DS: I think that the problems of Afghanistan are something that the Soviet Union learned about very well, quite some time ago. We have been there since 2001, and I wouldn't say that Afghanistan is any better off with us being there. After 9/11 we had to punish both the Taliban and Al-Qaeda for the attack on the U.S., New York and Washington and so on. But, after that was finished, I can't say that we have done anything useful there since, and, in fact, we have caused, really, quite a lot of damage, and I don't think it's any near by the end day there now than it was shortly after 2001, shortly after the 9/11 affair.
SS: Yeah, but if the troops left....
DS: In other words, I think we should get out of Afghanistan.
SS: Yeah, I understand, but if you get out of Afghanistan, won't that only mean that you'll have to come back eventually, at some point, like in Iraq?
DS: No. Well, and I don't think we needed to go back into Iraq either. I think that the degree to which the U.S. let's these countries to work out their own problems, the better it is, not only for the country concerned, but for the U.S. and for the world. I just think we do nothing useful in these places. In many cases, we prevent the country itself actually working out its problems.
SS: I want to talk about another intervention: Washington has been sending arms to Syrian rebels, and, on many occasions, these weapons have ended up in the wrong hands of Al-Qaeda affiliated groups and even ISIS. How does Washington allow its arms to end up in the hands of terrorists? Why doesn't it have any control over this?
DS: Well, I'm sure you know really quite a bit about the Middle East, but the whole region is awash in arms. It's also awash in armed groups and keeping track of where one's arms go in the region like that, and whose hands they fall into, it's a little bit like trying to pick one's sock out of your laundry.
SS: Overshadowed by the war in Syria is the crisis in Yemen, what you've mentioned earlier on. While U.S. accuses Syria adversaries of human rights abuses, how come it's providing Saudi Arabia with cluster bombs and precision rockets. Why is the Saudis indiscriminate bombing of civilians in Yemen going unnoticed by Washington?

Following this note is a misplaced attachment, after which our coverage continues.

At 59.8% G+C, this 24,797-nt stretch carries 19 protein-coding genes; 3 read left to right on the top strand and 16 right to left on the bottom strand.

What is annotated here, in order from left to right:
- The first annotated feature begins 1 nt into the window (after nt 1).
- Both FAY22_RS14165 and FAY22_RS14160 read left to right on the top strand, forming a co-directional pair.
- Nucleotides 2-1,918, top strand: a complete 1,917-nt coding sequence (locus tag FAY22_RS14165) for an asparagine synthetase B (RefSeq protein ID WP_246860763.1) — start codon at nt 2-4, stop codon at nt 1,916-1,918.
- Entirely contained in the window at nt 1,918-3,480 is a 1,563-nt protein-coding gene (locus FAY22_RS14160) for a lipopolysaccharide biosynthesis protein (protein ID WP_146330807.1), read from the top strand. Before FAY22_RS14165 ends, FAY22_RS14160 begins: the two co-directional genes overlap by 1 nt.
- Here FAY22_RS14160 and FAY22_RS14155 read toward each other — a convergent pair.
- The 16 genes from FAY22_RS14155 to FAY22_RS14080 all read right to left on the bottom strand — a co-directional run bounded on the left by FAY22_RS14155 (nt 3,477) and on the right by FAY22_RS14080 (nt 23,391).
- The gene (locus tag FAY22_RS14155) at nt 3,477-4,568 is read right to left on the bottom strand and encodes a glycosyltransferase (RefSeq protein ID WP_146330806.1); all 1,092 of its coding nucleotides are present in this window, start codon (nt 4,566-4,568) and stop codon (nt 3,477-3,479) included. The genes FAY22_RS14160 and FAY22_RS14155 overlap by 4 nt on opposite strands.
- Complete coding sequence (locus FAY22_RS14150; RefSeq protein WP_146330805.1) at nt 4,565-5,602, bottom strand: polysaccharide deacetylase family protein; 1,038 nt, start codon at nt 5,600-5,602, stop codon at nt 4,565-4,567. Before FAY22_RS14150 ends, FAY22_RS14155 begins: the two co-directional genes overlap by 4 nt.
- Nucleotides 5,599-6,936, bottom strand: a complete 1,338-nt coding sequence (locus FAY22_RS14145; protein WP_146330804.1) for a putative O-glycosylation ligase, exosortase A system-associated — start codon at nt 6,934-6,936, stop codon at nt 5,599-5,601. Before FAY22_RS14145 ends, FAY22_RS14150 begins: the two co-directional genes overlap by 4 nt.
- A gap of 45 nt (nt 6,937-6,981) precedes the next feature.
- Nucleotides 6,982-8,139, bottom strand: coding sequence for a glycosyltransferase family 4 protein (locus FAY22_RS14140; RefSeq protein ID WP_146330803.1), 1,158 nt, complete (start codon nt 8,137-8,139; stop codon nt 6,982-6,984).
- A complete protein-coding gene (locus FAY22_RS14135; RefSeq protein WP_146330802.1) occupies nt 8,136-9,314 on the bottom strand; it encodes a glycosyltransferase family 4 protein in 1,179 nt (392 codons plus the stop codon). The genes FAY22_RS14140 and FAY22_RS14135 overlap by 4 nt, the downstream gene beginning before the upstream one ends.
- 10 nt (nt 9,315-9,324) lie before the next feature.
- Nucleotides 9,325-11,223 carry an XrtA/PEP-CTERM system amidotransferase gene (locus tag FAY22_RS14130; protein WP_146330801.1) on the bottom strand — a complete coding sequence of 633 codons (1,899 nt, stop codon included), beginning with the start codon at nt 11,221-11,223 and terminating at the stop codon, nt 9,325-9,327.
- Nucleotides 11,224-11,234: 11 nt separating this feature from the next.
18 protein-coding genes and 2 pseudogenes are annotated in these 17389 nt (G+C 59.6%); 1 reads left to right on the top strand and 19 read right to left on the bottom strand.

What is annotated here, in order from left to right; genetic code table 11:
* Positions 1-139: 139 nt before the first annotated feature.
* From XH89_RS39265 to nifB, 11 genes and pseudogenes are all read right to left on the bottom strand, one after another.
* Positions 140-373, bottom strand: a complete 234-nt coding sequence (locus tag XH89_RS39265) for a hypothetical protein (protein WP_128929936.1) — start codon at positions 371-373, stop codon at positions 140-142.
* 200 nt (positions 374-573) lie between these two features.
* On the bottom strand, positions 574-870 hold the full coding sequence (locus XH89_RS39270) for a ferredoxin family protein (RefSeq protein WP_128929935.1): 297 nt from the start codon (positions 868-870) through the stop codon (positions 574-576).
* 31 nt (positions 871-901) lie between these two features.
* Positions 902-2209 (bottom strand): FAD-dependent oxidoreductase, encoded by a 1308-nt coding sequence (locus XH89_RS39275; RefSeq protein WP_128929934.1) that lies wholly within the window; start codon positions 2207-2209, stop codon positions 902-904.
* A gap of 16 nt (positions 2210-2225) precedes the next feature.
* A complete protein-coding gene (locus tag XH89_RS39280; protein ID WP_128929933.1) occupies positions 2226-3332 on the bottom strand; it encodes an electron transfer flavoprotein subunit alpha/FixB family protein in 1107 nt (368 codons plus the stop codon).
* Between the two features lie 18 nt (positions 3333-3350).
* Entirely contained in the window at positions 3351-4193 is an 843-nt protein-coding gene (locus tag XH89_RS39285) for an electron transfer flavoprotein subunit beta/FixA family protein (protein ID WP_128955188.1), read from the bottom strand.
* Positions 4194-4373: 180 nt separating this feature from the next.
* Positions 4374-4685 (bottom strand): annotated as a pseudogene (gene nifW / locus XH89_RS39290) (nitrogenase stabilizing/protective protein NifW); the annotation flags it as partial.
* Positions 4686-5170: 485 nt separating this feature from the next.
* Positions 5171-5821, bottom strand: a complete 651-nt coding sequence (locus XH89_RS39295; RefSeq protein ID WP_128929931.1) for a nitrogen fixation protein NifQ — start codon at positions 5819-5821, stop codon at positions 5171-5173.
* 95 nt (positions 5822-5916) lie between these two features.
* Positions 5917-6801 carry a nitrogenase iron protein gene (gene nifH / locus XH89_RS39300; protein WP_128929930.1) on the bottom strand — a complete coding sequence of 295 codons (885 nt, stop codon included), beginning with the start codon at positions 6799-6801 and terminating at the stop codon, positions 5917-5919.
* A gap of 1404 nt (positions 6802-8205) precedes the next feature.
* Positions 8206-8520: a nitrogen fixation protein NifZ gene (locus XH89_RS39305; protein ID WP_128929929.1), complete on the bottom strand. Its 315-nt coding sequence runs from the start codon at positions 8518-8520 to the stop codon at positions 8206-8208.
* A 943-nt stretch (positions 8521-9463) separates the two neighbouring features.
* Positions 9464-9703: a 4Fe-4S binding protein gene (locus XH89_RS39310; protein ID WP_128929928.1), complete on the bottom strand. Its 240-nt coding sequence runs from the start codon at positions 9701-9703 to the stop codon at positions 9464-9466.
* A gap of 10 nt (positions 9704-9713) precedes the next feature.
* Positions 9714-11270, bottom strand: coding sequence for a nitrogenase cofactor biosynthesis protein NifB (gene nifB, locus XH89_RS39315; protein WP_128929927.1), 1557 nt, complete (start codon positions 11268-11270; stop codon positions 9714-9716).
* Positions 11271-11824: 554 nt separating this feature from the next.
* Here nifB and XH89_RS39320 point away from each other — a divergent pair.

DS: Well, there's an easy answer to that, and that is the long-standing relationships between the U.S. and Saudi Arabia, which used to be based primarily on oil, but it's also based very much on arms sales. The U.S. has sold to Saudi Arabia the largest part of its arsenal and, of course, it's a sad thing to say, but once you've sell a country arms, then you are obliged to a considerable degree to provide them with a technical assistance, which enables them to use those arms. I don't really want to get deeply into it, but it's very similar to the long-standing relationship between the Soviet Union and then Russia, and Syria. I mean, it's really basically the same thing, and I think that our support of Saudi Arabia in its Sunni crusade against the Houthis who are Shia, it's just a really big mistake. I mean what the U.S. is doing in the intra-Islamic struggle is just way beyond me. I know why it is, but I think it's wrong.
SS: So, the U.S. helped orchestrate the regime change in Libya, but after it was done, the country sank into anarchy and Washington sort of stayed out of it, largely. What's the reason for America's hands-off approach to Libya?
DS: Hands-off approach to Libya - I think it's too big a mess, nobody knows how to sort it out. I lived for 2 years in Libya really quite a long time ago, and I think there was not much thought that went into the U.S. intervention into Libya. There were a group of people around Obama who wanted to do that. Hillary Clinton was one of them, Susan Rice, who is the National Security adviser was another one, our current ambassador to the UN was a third one, and the group of them made the valid case that Muammar Gaddafi was not exactly a sweet person and he should be got rid off - but they didn't take the additional step of thinking: "let's think about it, if we get rid of Gaddafi, then what happens?" - they didn't think it through that far. They just intervened.